My opinion of the speed stage presented at TGS? Honestly not bad at all. A little shallow, but it looks and feels very cool.
Which brings us to the “Sonic the Werehog” stage and the reason why I am right. A lot of people have complained about how the Werehog is a bad idea, how it will break the gameplay and ruin the experience. In the words of Andrew Ryan, I rejected those answers. I instead predicted that the Werehog levels would prove to be the best parts of Sonic Unleashed, and it was certainly the best part of this demo.
The Werehog stage presented on the showfloor plays something like The Prince of Persia: The Sands of Time, with gameplay broken up into environmental navigation and close quarters action. The combat is very simple, but solid. As the Werehog, you have access to weak and strong attacks, and you can combine strong attacks with different numbers of weak ones in order to create more special moves. You can also build up a special “unleash” meter which I would presume makes Sonic more powerful, but I barely got to use it. All in all, the fighting is far from innovative, but it is tried and tested and Sega has managed to not find a way of mucking it up.
One of the traits of Sonic the Werehog is his stretchy Dhalsim arms, and he puts these to good use in a fight. Smaller enemies can be grabbed with a quick button press, and throw or twirled around to smack other opponents. When an enemy is weakened, you can choose to finish it off by pressing the grab and initiating a brief QTE, which risks replenishing the enemy’s health if you fail.
The QTE finishers are fun at first, but they only vary between enemies, so you’ll often find yourself sitting through the same animation time and time again. It can also be hard to initiate the QTE, as you need to wait for a small target reticule to appear on an enemy first, and this can make it very difficult to properly finish, for example, the sorcerer monsters that hover in the air and thus can keep out of range, despite being ready for death.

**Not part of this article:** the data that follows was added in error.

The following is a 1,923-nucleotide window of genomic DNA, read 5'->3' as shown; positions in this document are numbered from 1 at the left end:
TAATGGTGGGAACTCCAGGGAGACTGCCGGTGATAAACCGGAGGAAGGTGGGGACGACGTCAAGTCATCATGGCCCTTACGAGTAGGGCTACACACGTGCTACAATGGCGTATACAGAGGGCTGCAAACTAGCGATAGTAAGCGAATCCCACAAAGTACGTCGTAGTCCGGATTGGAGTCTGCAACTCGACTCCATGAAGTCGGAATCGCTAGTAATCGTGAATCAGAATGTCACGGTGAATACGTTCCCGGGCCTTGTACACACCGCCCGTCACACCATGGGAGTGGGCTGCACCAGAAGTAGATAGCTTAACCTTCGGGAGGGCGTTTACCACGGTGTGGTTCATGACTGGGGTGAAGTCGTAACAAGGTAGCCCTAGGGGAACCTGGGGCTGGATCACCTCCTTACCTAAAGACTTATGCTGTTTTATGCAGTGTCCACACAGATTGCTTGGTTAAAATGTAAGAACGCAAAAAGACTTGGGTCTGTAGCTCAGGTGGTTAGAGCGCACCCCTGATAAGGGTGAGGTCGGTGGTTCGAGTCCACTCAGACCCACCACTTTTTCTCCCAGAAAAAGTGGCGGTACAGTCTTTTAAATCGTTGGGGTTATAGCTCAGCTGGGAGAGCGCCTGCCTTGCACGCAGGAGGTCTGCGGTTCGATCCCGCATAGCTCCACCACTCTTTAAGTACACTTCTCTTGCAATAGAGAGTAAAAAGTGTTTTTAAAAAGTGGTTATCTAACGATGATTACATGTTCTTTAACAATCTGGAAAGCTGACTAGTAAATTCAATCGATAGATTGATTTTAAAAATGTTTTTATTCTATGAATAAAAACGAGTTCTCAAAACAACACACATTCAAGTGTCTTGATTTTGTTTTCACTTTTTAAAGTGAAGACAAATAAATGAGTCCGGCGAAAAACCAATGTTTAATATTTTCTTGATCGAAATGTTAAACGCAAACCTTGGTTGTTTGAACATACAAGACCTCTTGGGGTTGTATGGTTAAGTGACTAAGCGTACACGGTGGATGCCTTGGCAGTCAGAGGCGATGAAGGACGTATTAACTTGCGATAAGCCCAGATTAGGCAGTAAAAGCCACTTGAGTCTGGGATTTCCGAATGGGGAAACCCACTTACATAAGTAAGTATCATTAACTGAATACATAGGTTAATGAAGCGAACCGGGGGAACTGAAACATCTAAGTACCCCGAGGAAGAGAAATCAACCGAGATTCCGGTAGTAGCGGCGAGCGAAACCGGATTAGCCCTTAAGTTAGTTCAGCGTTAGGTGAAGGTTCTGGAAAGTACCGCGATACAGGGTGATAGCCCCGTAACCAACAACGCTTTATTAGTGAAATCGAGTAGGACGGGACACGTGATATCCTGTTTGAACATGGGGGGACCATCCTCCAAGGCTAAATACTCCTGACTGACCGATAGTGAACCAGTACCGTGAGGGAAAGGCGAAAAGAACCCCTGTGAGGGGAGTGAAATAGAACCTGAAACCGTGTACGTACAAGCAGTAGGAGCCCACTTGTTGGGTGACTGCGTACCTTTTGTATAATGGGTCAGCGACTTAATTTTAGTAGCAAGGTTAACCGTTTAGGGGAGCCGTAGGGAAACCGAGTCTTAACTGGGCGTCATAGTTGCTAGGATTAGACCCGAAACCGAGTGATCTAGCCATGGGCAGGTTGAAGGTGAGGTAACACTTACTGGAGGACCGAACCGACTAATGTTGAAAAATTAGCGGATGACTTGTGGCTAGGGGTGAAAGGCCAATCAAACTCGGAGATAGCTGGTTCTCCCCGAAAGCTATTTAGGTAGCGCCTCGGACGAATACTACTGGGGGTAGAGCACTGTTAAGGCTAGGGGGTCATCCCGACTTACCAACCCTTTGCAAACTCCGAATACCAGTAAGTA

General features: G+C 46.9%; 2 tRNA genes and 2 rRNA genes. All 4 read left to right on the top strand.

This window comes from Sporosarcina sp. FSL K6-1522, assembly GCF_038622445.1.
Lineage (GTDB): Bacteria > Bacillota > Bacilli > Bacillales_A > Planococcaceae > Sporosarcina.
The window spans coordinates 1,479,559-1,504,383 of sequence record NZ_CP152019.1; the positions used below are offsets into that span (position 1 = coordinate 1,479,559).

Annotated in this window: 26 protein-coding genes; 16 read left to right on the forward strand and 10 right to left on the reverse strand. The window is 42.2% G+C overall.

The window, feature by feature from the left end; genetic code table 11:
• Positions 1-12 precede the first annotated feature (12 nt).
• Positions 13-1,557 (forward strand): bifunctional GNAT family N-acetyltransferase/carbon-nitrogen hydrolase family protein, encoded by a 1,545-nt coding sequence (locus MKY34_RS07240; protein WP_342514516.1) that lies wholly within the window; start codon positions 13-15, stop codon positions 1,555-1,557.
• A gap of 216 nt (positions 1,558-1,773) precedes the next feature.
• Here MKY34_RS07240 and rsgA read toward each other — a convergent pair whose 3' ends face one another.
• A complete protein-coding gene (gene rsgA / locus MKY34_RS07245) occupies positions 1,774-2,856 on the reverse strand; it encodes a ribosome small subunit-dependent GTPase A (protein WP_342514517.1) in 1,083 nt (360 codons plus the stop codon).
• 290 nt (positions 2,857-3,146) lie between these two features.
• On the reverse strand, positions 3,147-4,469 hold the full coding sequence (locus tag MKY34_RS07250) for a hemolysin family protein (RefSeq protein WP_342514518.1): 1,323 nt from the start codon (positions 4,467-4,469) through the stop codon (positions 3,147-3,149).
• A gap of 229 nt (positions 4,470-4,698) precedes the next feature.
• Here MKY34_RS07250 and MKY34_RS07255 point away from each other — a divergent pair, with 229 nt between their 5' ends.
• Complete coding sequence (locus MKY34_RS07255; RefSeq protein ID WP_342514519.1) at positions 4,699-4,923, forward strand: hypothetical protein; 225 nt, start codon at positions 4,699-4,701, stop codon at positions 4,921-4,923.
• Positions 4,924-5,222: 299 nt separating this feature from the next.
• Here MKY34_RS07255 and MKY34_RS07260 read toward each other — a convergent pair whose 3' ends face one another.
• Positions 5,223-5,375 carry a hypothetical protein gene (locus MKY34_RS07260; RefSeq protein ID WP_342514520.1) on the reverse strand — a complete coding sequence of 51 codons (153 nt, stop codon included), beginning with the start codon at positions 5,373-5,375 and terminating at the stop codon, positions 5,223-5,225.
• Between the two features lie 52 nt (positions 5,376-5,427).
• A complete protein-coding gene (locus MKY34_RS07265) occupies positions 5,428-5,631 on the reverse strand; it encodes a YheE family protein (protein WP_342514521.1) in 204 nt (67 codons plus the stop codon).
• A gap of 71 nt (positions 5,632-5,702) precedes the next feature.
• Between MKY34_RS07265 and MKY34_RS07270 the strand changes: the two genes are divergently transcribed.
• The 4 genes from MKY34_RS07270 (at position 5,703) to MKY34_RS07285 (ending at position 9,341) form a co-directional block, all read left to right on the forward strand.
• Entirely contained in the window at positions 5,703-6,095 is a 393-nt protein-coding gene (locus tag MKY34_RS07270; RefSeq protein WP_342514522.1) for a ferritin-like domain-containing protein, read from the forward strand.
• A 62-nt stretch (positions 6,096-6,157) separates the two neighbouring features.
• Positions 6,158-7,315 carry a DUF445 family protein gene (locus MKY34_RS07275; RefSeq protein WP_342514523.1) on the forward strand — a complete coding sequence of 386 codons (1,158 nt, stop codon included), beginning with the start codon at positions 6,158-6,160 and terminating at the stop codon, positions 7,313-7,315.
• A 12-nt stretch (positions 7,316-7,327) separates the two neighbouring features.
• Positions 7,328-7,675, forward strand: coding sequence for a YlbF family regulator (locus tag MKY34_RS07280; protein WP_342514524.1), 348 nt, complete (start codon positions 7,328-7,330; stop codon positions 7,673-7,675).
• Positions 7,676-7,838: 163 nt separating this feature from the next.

In between fights, you will be mimicking Ubisoft’s Prince as Sonic sidles along ledges, teeters across thin beams, jumps from upright pillars or swings from poles. There is also a very simple “find object X and put in slot Y” activity during the demo, too. It will be familiar to any PoP fan, but if there is one thing Unleashed isn’t pretending to be, it’s innovative.
The demo ends with a big boss battle, which was tricky thanks to hard-to-judge attacks and a mass of enemies that distract you. The boss fight, and various other instances of combat in the displayed stage, can be quite huge, pitting Sonic against a vast slew of enemies. Luckily, the combat is mostly tight, even if your attacks can’t be easily corrected if you miss an enemy. Foes can be a bit merciless too, but it’s certainly not a very difficult game.
I only played two levels, and there is no telling if the amount of polish applied to the ones presented has been spread across the entire game with equal generosity. What I can tell you now, however, is that if Sonic Unleashed is able to keep up the unimaginative but fun gameplay I got to experience, we are about to see a console Sonic game that does not suck.
And that’s as close to megaton as you get!